“Now, there is far less discrimination against other people with a disability. My friends know more about my disability and how to support me. They even encourage me to attend class every day. They tell me not to give up because I can achieve anything anyone else can,” said Seila

With the aid of a brace, Seila can now walk on his own and feels more valued by his community and hopeful about the future.

“Now that I’m going to school more, I studied better and placed sixth out of 28 students this year. I want to be a teacher when I grow up so that future generations, especially those living with a disability, can benefit from education as I have,” said Seila with a bright smile.

Learn more about our work in Cambodia.

It happens every year – you make your New Year’s resolution, stick to it for a few days, and then, despite your best intentions, completely forget about it until next year. So, how about upgrading your New Year’s resolution this year? it’s time to choose a more meaningful goal to work towards!

This year, choose a goal that can help you and others and that you’ll enjoy – take a look at some of our favourite New Year’s resolution ideas for 2023.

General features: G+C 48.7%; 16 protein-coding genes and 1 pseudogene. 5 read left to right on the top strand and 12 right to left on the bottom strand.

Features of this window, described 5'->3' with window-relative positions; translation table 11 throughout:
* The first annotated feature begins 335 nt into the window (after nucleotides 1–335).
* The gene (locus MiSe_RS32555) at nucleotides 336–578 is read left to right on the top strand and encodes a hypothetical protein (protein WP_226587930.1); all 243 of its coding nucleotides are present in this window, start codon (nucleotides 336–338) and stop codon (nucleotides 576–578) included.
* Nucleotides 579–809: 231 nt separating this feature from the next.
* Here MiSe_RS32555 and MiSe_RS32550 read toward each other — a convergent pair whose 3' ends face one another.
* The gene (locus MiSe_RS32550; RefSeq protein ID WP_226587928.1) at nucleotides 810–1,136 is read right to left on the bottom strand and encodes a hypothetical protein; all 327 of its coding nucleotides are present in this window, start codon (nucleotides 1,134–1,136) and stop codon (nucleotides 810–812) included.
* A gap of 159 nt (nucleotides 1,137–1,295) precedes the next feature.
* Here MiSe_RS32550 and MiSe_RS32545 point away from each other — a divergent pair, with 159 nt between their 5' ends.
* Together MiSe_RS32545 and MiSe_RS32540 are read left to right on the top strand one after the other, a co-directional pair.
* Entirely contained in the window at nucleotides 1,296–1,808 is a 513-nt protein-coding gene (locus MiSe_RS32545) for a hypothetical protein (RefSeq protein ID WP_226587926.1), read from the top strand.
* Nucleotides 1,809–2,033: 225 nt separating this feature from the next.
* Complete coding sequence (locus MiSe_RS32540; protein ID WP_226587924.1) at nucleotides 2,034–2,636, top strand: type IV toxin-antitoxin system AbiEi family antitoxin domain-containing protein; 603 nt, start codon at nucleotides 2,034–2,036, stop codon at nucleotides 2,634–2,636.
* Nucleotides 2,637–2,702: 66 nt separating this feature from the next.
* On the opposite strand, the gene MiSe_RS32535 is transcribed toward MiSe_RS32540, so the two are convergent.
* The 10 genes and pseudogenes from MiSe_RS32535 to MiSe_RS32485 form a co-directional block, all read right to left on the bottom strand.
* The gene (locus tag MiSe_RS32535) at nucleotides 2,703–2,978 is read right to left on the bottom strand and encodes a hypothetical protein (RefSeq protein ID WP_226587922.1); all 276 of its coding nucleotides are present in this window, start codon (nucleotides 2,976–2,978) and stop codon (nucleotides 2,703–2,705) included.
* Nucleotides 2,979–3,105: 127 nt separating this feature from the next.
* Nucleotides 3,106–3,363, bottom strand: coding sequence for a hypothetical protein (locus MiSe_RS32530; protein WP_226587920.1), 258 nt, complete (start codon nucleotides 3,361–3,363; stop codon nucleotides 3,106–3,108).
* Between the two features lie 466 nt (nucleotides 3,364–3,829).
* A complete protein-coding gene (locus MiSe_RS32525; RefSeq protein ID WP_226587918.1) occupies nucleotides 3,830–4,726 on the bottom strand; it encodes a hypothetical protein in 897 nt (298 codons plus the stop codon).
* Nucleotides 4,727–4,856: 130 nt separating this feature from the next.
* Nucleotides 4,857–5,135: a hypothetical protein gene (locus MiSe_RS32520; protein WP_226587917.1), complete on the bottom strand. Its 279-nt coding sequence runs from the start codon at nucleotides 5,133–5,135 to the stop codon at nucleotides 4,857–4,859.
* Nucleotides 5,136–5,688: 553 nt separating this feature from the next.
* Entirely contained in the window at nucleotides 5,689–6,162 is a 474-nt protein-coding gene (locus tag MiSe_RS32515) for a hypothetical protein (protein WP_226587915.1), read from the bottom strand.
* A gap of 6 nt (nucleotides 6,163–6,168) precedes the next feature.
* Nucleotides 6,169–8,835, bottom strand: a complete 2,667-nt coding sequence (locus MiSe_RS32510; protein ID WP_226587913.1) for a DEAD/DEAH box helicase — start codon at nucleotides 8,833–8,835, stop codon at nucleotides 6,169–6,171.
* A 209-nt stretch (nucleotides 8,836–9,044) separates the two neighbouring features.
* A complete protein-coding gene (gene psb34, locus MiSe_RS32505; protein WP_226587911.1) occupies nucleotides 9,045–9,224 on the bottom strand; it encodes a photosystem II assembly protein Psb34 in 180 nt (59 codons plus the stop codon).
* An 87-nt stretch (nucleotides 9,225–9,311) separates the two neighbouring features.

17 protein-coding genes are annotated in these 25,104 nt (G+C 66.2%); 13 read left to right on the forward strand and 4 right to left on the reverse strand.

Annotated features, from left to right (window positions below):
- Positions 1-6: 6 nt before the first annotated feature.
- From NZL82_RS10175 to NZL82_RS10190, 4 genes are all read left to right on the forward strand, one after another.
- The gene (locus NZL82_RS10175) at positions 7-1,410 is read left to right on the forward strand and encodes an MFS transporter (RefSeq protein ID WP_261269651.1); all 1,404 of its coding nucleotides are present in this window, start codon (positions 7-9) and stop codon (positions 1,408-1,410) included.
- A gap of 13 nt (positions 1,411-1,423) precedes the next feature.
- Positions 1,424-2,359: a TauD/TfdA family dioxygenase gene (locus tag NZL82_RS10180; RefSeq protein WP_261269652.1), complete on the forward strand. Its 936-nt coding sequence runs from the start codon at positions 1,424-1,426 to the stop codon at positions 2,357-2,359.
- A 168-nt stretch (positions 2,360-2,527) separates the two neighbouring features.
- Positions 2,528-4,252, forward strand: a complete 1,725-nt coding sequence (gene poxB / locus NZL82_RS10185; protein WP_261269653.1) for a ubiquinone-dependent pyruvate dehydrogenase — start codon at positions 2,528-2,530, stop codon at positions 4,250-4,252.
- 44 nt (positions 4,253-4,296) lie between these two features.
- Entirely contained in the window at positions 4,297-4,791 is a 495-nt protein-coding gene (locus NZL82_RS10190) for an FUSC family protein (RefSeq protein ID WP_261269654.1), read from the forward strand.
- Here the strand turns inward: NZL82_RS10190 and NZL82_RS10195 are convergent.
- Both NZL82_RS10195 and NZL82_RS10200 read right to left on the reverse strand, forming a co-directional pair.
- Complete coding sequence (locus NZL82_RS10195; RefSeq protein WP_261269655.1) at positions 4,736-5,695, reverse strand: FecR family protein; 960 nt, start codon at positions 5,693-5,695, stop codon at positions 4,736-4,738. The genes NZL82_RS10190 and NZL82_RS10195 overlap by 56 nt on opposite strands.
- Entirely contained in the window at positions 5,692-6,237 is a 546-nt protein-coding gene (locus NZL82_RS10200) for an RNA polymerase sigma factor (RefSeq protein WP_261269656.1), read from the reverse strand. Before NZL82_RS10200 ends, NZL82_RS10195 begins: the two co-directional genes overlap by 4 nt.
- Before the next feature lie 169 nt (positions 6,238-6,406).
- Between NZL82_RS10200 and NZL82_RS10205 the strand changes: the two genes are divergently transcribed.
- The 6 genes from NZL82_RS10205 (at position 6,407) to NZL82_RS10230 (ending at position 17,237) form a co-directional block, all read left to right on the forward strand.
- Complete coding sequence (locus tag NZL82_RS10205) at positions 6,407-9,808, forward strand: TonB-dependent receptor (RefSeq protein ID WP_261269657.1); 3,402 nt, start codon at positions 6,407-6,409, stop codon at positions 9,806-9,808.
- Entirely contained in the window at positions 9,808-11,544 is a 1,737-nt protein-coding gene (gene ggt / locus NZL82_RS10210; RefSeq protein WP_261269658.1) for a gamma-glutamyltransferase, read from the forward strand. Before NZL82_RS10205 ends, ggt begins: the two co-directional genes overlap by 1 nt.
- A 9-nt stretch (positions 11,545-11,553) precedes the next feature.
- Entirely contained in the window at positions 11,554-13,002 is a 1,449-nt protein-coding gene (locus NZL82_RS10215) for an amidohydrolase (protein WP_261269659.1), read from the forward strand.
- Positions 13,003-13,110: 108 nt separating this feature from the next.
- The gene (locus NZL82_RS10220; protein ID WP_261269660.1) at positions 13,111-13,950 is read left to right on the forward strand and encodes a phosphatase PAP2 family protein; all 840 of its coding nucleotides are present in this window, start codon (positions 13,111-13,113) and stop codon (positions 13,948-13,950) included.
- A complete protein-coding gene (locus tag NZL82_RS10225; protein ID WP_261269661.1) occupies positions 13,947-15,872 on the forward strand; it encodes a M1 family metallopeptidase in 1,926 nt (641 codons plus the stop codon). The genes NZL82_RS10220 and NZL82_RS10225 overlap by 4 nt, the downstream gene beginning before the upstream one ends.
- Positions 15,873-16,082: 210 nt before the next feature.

What makes for a meaningful New Year’s resolution?

As the name suggests, meaningful New Year’s resolutions are those that are more helpful than your standard health and self-betterment New Year’s resolution ideas. These New Year’s resolutions not only improve you, but also the rest of the world.

A new charitable commitment such as fundraising, donating monthly throughout the year, or purchasing one of ChildFund’s Gifts for Good, is a fantastic New Year’s resolution idea. You can simultaneously work on your fitness and giving goals by signing up for a fundraising marathon or fitness challenge!

What are some meaningful New Year’s resolution ideas?

Here are a few of our top ideas for a meaningful New Year’s resolution in 2023:

1. Donate monthly to a charity that aligns with your values and ethics

What have you been into this past year? Maybe you’ve always loved cars, gaming, travelling, or spending time with friends. Perhaps you’ve even taken up a new hobby, like baking, running, or reading. Or are you more passionate about raising awareness of specific causes and events?

Whatever you care most about, there’s sure to be a charity that matches your own ethics and values. For example, here at ChildFund, we work in partnership with children, local organisations and communities to respond to humanitarian emergencies, make lasting change, and always promote children’s rights in alignment with Global Goals.